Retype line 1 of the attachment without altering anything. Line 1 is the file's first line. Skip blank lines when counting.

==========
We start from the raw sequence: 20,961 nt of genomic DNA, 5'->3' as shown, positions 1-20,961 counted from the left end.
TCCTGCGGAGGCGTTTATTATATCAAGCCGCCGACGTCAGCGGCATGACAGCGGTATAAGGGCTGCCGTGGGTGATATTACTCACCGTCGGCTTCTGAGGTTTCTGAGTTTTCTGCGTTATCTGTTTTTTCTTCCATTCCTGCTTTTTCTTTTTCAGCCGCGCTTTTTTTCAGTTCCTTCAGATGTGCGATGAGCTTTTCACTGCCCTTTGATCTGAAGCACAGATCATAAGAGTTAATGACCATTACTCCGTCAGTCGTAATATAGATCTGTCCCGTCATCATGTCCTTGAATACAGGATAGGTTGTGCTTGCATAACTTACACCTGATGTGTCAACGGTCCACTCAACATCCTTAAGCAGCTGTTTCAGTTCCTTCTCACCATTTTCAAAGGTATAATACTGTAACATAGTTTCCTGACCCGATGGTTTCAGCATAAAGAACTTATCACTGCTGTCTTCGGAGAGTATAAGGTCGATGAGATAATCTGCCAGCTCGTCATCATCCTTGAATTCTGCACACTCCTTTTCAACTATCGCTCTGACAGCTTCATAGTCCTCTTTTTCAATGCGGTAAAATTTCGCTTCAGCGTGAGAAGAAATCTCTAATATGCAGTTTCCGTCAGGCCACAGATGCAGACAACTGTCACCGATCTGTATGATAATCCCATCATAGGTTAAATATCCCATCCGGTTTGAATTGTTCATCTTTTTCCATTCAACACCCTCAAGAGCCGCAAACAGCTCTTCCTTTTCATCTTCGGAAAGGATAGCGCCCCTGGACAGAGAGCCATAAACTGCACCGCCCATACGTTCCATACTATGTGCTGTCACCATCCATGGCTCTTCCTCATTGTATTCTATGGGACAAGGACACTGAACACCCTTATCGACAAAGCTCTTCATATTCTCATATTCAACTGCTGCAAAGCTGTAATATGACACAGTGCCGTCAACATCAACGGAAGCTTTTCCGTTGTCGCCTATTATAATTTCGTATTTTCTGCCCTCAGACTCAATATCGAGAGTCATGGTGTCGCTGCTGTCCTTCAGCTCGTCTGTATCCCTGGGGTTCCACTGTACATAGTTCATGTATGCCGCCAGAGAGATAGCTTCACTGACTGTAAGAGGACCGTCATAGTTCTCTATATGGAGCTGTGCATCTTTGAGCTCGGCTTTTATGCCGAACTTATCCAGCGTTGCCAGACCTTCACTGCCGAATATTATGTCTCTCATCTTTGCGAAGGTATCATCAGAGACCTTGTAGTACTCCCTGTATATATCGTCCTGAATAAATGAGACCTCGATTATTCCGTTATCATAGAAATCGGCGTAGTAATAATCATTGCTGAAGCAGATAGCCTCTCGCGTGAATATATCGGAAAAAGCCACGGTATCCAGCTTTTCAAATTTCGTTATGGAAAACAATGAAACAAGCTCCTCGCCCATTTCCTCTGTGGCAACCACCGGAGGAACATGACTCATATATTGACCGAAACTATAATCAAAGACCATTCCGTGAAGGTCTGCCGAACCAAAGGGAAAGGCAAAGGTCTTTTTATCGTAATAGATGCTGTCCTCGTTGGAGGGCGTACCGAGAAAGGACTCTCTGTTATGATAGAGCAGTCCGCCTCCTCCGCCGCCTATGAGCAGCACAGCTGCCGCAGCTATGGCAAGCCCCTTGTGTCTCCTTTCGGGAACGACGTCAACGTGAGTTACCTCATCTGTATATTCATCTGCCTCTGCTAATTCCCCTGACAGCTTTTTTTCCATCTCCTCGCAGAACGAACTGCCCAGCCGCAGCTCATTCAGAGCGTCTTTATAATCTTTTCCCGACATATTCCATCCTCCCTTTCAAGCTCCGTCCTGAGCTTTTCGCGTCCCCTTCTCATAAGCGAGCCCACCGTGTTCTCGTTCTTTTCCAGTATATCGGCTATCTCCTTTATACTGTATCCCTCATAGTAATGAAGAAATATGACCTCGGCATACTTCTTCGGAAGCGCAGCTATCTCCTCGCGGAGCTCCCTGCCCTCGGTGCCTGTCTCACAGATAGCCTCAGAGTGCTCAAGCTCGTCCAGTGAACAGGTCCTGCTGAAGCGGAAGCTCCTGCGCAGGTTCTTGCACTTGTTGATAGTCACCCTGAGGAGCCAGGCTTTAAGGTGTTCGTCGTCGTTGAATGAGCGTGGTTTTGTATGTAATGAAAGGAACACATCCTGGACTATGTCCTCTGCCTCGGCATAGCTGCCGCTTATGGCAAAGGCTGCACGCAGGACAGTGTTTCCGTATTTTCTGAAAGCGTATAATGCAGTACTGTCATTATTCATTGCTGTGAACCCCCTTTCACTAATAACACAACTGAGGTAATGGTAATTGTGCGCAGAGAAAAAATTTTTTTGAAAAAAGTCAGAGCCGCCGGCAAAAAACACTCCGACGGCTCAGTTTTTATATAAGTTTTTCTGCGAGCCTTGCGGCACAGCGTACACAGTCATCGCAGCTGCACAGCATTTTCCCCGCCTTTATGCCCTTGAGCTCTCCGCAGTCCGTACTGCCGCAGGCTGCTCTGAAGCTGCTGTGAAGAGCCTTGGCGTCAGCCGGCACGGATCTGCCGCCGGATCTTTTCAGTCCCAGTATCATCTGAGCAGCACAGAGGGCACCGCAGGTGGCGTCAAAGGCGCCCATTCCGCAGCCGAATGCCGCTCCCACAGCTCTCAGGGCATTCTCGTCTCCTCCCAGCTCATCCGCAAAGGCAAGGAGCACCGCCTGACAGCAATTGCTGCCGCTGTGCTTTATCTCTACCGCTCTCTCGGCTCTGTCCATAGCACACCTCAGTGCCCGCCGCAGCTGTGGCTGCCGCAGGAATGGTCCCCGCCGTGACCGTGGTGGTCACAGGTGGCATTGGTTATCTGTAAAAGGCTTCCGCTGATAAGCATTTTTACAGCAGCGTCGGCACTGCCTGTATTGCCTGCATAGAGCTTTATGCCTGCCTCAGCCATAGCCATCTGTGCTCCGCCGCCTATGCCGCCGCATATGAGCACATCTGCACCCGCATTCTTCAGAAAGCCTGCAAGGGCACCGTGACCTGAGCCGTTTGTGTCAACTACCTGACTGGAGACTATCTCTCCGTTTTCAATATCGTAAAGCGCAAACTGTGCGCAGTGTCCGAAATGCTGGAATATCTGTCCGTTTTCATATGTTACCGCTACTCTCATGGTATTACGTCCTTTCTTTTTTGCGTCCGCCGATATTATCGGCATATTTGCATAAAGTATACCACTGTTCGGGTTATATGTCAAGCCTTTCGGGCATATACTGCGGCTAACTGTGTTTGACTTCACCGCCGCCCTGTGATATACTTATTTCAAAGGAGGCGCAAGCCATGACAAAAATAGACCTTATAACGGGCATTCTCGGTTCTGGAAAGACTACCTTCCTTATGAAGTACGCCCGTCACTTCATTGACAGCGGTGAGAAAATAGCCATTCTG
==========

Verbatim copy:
We start from the raw sequence: 20,961 nt of genomic DNA, 5'->3' as shown, positions 1-20,961 counted from the left end.